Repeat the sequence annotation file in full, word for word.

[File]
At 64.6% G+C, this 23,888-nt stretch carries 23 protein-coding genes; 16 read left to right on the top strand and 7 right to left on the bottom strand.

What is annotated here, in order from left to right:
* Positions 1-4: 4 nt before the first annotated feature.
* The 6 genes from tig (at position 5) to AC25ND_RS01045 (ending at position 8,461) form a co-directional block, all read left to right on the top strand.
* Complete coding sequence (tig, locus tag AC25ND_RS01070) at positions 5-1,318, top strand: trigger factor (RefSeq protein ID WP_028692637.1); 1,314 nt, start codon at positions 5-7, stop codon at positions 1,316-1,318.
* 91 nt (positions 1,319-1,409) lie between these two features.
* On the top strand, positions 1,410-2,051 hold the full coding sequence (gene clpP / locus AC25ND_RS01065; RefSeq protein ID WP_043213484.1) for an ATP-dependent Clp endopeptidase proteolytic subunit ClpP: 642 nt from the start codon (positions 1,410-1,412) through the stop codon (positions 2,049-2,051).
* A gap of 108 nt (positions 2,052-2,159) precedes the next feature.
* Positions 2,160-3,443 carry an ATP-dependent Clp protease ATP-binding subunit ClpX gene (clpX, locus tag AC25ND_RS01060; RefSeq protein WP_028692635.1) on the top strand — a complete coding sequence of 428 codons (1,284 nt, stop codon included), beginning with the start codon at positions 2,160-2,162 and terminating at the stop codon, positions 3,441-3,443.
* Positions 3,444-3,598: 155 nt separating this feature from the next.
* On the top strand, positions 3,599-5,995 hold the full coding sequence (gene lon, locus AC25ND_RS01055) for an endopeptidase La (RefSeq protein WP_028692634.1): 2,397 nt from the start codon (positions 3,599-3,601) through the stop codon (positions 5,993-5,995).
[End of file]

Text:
At 64.6% G+C, this 23,888-nt stretch carries 23 protein-coding genes; 16 read left to right on the top strand and 7 right to left on the bottom strand.

What is annotated here, in order from left to right:
* Positions 1-4: 4 nt before the first annotated feature.
* The 6 genes from tig (at position 5) to AC25ND_RS01045 (ending at position 8,461) form a co-directional block, all read left to right on the top strand.
* Complete coding sequence (tig, locus tag AC25ND_RS01070) at positions 5-1,318, top strand: trigger factor (RefSeq protein ID WP_028692637.1); 1,314 nt, start codon at positions 5-7, stop codon at positions 1,316-1,318.
* 91 nt (positions 1,319-1,409) lie between these two features.
* On the top strand, positions 1,410-2,051 hold the full coding sequence (gene clpP / locus AC25ND_RS01065; RefSeq protein ID WP_043213484.1) for an ATP-dependent Clp endopeptidase proteolytic subunit ClpP: 642 nt from the start codon (positions 1,410-1,412) through the stop codon (positions 2,049-2,051).
* A gap of 108 nt (positions 2,052-2,159) precedes the next feature.
* Positions 2,160-3,443 carry an ATP-dependent Clp protease ATP-binding subunit ClpX gene (clpX, locus tag AC25ND_RS01060; RefSeq protein WP_028692635.1) on the top strand — a complete coding sequence of 428 codons (1,284 nt, stop codon included), beginning with the start codon at positions 2,160-2,162 and terminating at the stop codon, positions 3,441-3,443.
* Positions 3,444-3,598: 155 nt separating this feature from the next.
* On the top strand, positions 3,599-5,995 hold the full coding sequence (gene lon, locus AC25ND_RS01055) for an endopeptidase La (RefSeq protein WP_028692634.1): 2,397 nt from the start codon (positions 3,599-3,601) through the stop codon (positions 5,993-5,995).